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Indonesian Legislative Election: PDI-P (37%) set to win largest share of seats ahead of Golkar (17%), Gerindra (14%) and Demokrat (10%), after official announcement of Jokowi as PDIP’s presidential candidate.

Finding No. 5515 - This Morgan Poll on Indonesian Presidential and Parliamentary voting intention was conducted in March 2014 with an Indonesian-wide cross-section of 2,300 electors aged 17+ before March 14 and another 1,965 from March 15. Face-to-face interviews were conducted in all 34 provinces, with effort made to ensure a balanced sample representing the electorate both geographically and demographically. 5% of electors couldn’t say who they support in the Presidential Election and 10% of electors couldn’t say who they support in the Parliamentary Elections.

This month’s polling started from early March. But following the PDI-P’s announcement of Jokowi’s presidential candidacy, made on March 14, we decided to conduct a special poll so we could measure the ‘Jokowi factor’.

Here are the results of the two polls in March, before and after the announcement was made:

The PDI-P is set to win the largest share of seats at next week’s Indonesian Legislative Elections set for Wednesday April 9. Before the announcement, the PDI-P slipped 2 points from February to 27% and then jumped 10 points after the announcement to 37%. The PDI-P is well ahead of former ruling party Golkar (17%, down 5% from early March), Gerindra (14%, down 3%) and Demokrat (10%, down 1%) according to the latest Roy Morgan polls conducted in March with 2,300 Indonesian electors before the announcement of Jokowi’s candidacy and another 1,965 electors after the announcement.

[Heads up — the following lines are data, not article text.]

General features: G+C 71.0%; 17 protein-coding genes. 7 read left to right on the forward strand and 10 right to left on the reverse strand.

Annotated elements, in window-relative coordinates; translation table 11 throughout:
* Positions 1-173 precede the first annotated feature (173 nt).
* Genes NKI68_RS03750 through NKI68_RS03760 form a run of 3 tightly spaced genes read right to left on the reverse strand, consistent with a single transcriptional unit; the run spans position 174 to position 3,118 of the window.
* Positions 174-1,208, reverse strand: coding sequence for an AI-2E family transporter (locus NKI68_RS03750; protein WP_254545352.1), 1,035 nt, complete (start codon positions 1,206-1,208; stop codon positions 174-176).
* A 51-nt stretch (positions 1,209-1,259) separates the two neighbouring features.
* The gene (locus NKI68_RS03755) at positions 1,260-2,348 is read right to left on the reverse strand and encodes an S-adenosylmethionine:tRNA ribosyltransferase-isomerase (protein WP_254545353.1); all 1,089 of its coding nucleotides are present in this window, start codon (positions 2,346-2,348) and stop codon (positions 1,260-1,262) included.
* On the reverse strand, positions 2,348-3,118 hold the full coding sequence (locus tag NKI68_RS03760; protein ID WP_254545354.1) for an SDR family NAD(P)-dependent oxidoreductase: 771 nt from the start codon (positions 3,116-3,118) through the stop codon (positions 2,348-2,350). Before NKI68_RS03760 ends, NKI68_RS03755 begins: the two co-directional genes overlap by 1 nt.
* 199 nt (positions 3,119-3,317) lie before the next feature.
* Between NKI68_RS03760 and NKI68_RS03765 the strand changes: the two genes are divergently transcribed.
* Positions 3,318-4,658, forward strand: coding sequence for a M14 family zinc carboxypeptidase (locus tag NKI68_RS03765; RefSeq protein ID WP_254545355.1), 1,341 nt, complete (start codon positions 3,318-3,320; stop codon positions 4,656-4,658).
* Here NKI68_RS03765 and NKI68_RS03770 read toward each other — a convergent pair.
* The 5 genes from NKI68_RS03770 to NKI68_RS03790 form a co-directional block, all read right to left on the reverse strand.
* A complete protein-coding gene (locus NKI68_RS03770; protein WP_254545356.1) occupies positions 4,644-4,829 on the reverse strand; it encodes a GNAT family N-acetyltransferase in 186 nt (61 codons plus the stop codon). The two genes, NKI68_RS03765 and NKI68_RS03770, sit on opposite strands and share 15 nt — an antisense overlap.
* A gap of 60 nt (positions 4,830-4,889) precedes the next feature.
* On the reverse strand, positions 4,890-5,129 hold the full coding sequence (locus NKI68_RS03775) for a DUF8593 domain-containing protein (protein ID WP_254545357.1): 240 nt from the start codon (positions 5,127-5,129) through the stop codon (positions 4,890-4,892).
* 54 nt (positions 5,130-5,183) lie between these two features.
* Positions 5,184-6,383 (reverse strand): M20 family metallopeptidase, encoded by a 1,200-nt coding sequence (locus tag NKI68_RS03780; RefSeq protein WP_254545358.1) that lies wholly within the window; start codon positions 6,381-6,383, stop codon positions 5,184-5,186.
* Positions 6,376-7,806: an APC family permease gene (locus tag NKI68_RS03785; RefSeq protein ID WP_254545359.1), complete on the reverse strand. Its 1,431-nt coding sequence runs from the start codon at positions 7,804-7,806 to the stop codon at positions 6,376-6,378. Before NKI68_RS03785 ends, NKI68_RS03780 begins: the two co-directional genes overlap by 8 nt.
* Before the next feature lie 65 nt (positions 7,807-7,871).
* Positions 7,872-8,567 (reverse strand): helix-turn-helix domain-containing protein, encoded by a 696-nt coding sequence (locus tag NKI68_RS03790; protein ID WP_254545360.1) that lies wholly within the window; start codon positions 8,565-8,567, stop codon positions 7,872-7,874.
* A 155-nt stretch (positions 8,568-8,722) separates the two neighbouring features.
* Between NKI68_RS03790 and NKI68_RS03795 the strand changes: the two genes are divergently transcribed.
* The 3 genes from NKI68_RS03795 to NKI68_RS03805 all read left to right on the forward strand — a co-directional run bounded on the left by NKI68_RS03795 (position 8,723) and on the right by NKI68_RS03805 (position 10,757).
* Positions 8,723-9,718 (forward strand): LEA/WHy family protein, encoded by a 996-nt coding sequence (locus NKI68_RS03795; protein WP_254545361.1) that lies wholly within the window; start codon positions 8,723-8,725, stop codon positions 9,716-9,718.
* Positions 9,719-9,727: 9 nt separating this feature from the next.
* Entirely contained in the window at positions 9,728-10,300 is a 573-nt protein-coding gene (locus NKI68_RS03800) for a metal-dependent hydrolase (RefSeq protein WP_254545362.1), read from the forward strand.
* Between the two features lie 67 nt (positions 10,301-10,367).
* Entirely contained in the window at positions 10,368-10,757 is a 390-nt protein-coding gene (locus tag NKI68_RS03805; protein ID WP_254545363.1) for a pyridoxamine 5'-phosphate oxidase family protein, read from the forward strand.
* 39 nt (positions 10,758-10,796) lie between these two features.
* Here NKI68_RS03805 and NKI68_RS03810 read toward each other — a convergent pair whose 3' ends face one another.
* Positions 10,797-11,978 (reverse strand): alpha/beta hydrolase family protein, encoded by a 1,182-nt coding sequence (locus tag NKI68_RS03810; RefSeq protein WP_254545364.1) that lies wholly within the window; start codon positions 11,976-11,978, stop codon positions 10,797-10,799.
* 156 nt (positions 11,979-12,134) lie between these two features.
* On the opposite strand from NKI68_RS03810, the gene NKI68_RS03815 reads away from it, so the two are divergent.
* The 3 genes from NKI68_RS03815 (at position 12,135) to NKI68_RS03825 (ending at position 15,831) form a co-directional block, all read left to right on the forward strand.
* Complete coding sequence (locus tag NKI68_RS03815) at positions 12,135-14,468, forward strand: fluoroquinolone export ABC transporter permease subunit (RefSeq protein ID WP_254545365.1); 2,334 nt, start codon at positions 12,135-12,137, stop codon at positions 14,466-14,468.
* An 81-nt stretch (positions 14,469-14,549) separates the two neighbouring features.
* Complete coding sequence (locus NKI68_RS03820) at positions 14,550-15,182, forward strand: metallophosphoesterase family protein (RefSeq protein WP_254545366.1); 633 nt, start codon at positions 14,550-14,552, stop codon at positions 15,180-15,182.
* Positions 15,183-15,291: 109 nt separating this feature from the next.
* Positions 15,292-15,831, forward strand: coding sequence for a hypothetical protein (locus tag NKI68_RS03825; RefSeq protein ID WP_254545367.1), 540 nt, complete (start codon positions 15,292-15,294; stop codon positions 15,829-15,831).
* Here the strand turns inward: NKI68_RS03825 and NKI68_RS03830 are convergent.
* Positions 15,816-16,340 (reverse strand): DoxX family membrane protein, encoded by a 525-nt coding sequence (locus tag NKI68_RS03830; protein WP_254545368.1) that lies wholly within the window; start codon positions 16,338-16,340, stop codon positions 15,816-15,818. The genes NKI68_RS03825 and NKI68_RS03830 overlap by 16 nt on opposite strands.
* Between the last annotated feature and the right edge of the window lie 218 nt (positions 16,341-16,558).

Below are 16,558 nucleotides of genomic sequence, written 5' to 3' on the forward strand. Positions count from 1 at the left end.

Support for other parties is spread widely between Hanura (6%, unchanged), PKS (4%, unchanged), PAN (4%, unchanged), NasDem (3%, up 1%), PKB (3%, unchanged), PPP (2%, down 1%), while 10% of electors remain undecided.

Indonesian Presidential Election – July 9, 2014

Before the announcement in March, Jakarta Governor Joko Widodo – better known as Jokowi – slipped 5 points from February to 35% as the preferred Presidential candidate.  After the announcement, Jokowi jumped to 45%. He is now overwhelmingly the preferred Presidential candidate only a week before his party, the PDI-P, is set to win the largest share of seats at the Indonesian Legislative elections.  Jokowi is clearly favoured ahead of Prabowo Subianto of Gerindra (15%, down 3%), Aburizal Bakrie of Golkar (11%, down 4%) and Wiranto of Hanura (7%, down 1%).

Other candidates with notable support include former Vice-President Jusuf Kalla (4%, unchanged), former President Megawati Sukarnoputri (3%, unchanged), Dahlan Iskan (3%, down 2%), Hatta Rajasa (2%, down 1%), Yusril Ihza Mahendra (2%, up 1%) and Mahfud MD (2%, down 1%). No other candidates attract more than 1% support. A further 6% of Indonesians support other candidates – and a further 5% remain undecided.

Debnath Guharoy says:

"Anyone who wants to know the precise value of the ‘Jokowi factor in the parliamentary elections, now has a reliable answer: it is 10 percent. As soon as his candidacy for the presidential race was announced, PDIP-P’s fortunes jumped from 27 to 37 percent of voting intentions. The other major parties, Golkar, Gerindra and Democrat paid the price. In the presidential race, a similar 10-point boost now puts the Jakarta Governor at 45 percent, 30 points ahead of nearest contender Prabowo Subianto. The long race looks like it is well and truly over, even before it’s begun."